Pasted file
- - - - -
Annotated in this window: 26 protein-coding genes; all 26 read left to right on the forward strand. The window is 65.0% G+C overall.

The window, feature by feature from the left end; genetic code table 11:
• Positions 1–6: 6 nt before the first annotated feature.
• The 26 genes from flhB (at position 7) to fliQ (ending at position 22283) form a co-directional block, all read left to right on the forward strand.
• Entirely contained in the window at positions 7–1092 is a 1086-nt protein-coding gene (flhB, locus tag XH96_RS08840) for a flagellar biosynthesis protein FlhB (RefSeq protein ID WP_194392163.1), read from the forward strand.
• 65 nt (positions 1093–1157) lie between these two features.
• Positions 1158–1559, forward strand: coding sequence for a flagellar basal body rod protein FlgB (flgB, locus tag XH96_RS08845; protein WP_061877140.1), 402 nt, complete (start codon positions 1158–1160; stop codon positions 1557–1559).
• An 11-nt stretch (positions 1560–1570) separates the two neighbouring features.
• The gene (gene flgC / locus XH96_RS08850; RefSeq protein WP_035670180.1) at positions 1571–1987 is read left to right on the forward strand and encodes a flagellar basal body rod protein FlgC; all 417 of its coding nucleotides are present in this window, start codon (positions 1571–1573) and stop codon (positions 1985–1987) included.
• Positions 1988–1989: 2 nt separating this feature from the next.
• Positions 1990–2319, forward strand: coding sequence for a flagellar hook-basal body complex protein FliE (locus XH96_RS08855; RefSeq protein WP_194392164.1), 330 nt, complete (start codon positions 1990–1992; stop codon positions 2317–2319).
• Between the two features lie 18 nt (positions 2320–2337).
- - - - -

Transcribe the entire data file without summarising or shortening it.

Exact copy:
Annotated in this window: 26 protein-coding genes; all 26 read left to right on the forward strand. The window is 65.0% G+C overall.

The window, feature by feature from the left end; genetic code table 11:
• Positions 1–6: 6 nt before the first annotated feature.
• The 26 genes from flhB (at position 7) to fliQ (ending at position 22283) form a co-directional block, all read left to right on the forward strand.
• Entirely contained in the window at positions 7–1092 is a 1086-nt protein-coding gene (flhB, locus tag XH96_RS08840) for a flagellar biosynthesis protein FlhB (RefSeq protein ID WP_194392163.1), read from the forward strand.
• 65 nt (positions 1093–1157) lie between these two features.
• Positions 1158–1559, forward strand: coding sequence for a flagellar basal body rod protein FlgB (flgB, locus tag XH96_RS08845; protein WP_061877140.1), 402 nt, complete (start codon positions 1158–1160; stop codon positions 1557–1559).
• An 11-nt stretch (positions 1560–1570) separates the two neighbouring features.
• The gene (gene flgC / locus XH96_RS08850; RefSeq protein WP_035670180.1) at positions 1571–1987 is read left to right on the forward strand and encodes a flagellar basal body rod protein FlgC; all 417 of its coding nucleotides are present in this window, start codon (positions 1571–1573) and stop codon (positions 1985–1987) included.
• Positions 1988–1989: 2 nt separating this feature from the next.
• Positions 1990–2319, forward strand: coding sequence for a flagellar hook-basal body complex protein FliE (locus XH96_RS08855; RefSeq protein WP_194392164.1), 330 nt, complete (start codon positions 1990–1992; stop codon positions 2317–2319).
• Between the two features lie 18 nt (positions 2320–2337).